Contemporary African Migrations-II Debate on remittances and development- unsettled l Positives, but overstated, incomplete? Contemporary African Migrations-II Debate on remittances and development- unsettled l Positives, but overstated, incomplete? l Remittances as private transfers that do not directly augment government budget. l Control over use and destination- who receives? Cf. Ghananot necessarily the poorest l Risky and unreliable? –cf. current crisis. Central Bank’s controls on outflows l Effect on l-t development- mask poverty, lead gvt to relax Takyiwaa Manuh Nov 23, 2008

Contemporary African Migrations-III l l l Remittances as the cost of the brain-drain? Cf. Contemporary African Migrations-III l l l Remittances as the cost of the brain-drain? Cf. health and education sectors- 60% of Gh. Doctors; 21, 000 Nigerian doctors in US; more Beninois doctors in France than in Benincf. reliance on expatriate doctors- Cuban, Egyptian, Bulgarian Cf. Africa has ¼ of world’s disease burden, but less that 2% of world’s health care professionals Remittances growing, but in the words of the late professor Kwesi Andam, “nations are built with brains, not with absentee dollar remittance” (quoted by Adomako, Appiah Kusi 2006 Ghanaweb Feature, 29 August 2006). Takyiwaa Manuh Nov 23, 2008

Emigration of Highly Educated Africans: Brain-Drain/Gain/Circulation? -Cf. UN report on International Migration to 61 Emigration of Highly Educated Africans: Brain-Drain/Gain/Circulation? -Cf. UN report on International Migration to 61 st UN GA 2006: "Bet. 33 and 55 per cent of the highly-educated people of Angola, Burundi, Kenya, Mauritius, Mozambique, Sierra Leone, Uganda and the United Republic of Tanzania live in the OECD countries. c. 50% per cent of the 'highly-educated' Ghanaians have migrated mainly to more developed countries such as the United States, Britain and others within the OECD l ECA/IOM: c. 27, 000 skilled Africans left the continent for industrialised countries between 1960 and 1975. Bet. 975 -1984, the figures increased to 40, 000. Since 1990, at least 20, 000 qualified people have left Africa every year (Education Today, 2006: 4). Cf. 100, 000 foreign experts in Africa offering “technical Takyiwaa Manuh of ODA, assistance” amounting to >a third Nov 23, 2008 or about USD 4 bn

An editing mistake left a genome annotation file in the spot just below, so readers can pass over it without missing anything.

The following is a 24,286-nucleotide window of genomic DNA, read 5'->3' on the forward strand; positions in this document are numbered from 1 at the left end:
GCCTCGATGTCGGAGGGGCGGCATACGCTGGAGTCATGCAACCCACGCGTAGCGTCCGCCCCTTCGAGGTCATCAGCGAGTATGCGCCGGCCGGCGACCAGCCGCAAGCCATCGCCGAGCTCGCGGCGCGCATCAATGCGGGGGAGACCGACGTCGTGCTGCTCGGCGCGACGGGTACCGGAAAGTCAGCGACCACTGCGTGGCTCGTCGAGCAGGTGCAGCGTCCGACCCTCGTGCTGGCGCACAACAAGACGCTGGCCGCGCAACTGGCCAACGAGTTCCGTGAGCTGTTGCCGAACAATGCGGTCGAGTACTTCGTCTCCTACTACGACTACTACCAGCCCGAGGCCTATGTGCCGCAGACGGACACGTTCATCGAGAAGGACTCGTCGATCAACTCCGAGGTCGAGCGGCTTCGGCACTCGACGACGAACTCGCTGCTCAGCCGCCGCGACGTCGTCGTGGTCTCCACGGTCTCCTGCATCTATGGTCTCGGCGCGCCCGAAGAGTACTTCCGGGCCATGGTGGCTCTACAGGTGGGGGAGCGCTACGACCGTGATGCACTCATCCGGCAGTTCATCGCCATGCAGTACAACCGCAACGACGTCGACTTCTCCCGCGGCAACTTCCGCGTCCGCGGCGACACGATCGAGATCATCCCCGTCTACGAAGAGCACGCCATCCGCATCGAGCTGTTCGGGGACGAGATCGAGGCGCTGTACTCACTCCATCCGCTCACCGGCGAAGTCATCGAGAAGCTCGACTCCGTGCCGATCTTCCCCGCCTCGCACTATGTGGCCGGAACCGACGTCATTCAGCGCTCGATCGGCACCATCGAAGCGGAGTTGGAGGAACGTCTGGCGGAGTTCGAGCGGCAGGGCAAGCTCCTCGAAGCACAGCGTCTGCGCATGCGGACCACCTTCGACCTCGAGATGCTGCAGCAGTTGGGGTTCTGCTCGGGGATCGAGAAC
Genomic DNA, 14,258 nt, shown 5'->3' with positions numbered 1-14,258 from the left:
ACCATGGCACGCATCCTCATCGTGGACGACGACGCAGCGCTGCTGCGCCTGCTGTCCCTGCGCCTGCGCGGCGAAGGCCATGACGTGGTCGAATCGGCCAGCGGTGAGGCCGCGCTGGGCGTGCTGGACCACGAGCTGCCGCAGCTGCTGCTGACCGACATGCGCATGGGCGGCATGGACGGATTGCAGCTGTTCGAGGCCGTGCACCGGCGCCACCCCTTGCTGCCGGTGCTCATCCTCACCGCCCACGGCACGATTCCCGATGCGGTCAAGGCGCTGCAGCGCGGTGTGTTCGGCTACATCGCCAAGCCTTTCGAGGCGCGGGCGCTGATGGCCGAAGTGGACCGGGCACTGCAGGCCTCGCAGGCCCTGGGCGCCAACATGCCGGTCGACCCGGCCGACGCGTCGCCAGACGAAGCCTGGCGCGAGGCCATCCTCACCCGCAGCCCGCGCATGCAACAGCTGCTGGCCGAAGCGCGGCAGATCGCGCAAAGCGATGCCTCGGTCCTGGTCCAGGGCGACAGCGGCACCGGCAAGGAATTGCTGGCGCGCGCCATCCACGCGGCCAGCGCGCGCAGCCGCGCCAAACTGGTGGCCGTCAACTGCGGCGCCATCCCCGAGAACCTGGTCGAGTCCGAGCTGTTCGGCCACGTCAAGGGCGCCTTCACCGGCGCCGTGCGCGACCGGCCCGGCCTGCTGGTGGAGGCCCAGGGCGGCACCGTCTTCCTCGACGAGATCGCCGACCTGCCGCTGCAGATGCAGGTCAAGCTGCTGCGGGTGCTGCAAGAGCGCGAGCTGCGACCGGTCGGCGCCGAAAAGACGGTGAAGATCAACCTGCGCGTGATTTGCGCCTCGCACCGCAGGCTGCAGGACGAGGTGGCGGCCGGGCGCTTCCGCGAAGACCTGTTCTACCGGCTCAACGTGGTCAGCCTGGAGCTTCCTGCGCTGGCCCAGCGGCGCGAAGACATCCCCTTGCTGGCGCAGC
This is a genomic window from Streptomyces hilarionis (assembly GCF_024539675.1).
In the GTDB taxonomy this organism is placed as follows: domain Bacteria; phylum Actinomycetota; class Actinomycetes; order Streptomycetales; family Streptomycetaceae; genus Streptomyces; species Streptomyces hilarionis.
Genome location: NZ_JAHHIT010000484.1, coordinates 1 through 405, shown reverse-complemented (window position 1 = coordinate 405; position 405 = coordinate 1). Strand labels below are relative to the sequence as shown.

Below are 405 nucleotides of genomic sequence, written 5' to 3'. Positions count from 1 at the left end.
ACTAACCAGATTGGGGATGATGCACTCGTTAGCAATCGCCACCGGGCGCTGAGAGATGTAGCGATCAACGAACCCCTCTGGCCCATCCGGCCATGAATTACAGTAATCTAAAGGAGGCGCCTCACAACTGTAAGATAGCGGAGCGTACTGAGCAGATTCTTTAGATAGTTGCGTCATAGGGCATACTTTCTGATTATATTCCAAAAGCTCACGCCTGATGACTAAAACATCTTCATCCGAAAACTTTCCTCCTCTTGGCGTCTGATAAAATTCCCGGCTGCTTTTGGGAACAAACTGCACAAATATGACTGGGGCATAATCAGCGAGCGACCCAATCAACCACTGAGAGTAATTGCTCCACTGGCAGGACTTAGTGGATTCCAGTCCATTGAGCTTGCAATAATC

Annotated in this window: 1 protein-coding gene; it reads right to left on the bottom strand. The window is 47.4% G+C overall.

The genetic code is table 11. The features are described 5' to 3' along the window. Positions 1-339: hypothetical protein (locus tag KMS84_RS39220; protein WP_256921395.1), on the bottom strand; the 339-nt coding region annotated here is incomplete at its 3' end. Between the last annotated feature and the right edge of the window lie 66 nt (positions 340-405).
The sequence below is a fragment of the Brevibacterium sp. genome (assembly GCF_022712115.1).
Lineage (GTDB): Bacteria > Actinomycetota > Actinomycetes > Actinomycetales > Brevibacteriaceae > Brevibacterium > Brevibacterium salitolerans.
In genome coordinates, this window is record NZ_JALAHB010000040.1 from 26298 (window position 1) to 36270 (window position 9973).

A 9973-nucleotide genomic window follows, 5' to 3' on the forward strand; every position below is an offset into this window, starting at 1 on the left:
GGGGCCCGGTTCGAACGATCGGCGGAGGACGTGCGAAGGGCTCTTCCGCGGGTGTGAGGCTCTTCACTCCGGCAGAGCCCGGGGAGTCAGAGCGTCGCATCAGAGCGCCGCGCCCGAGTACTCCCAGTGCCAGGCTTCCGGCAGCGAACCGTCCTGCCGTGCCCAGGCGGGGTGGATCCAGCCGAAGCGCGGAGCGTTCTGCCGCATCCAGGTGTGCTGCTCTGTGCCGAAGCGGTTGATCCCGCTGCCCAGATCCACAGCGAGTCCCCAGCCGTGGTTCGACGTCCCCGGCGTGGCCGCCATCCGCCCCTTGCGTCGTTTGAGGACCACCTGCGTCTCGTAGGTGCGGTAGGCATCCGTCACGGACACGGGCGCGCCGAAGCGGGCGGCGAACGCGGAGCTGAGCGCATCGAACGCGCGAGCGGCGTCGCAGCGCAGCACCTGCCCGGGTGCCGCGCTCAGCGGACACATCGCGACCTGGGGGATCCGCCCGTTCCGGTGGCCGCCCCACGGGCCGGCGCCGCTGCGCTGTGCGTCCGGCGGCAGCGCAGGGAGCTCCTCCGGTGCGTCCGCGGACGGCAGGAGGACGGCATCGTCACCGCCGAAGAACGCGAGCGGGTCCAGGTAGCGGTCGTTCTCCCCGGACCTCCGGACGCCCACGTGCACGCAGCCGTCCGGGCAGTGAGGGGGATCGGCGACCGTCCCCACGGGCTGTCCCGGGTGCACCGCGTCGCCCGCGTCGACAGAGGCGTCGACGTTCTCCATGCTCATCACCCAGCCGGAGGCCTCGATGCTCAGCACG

Talent Programmes l l Globalization and evolution of ‘Talent’ programs- Talent defined as ‘individuals Talent Programmes l l Globalization and evolution of ‘Talent’ programs- Talent defined as ‘individuals of high impact. That impact can be in science and technology, business, culture and politics’ (Kuznetsov 2006) US’ “Professional, Technical and Kindred programme; the UK’s “Highly Skilled Professional Recruitment”; France’s “Talent Work Permit” and Germany’s “Green Card” scheme specifically targetting highly skilled individuals from the developing countries. Increasing nos. of African under/graduate students in overseas universities- diversification- (Australia) -cf. Colombo Plan, etc- 2 yr home stay foreign Asian students in Australia- now scrapped Takyiwaa Manuh Nov 23, 2008

Causes of Brain-Drain l l “The Educational System” or a system focused more on Causes of Brain-Drain l l “The Educational System” or a system focused more on global than local knowledge, “Institutional Factors” or highly bureaucratic and hierarchical educational institutions, “Human Resources Management” with incentive schemes not managed well “Political Factors” including for example lack of academic freedom and the so called “Trafficking of African Intellectuals” African professionals/academics migrate abroad in search of better opportunities leaving the hospitals, infrastructure projects, private sector as well as tertiary institutions understaffed. Takyiwaa Manuh Nov 23, 2008

The Debate-I l l l Cf. Patterson (2007) claim that the brain-drain/gain debate will The Debate-I l l l Cf. Patterson (2007) claim that the brain-drain/gain debate will likely become increasingly irrelevant because of what he calls ‘Internet-Age emigration, leading to creation of transnational societies (transmigrants living in multiple locations, relations, activities and identifications); and Global competition for talent leading to increased labour mobility- (global mobile working force) Together, supposed to provide a context for sustained brain circulation (outward-return flows), which recognizes ‘universal inevitability of fleeing talent for greener pastures ‘. Contingent nature of process- emigrant talent from the South can be either an overall brain drain or gain- mix of domestic and external enabling environments , 2008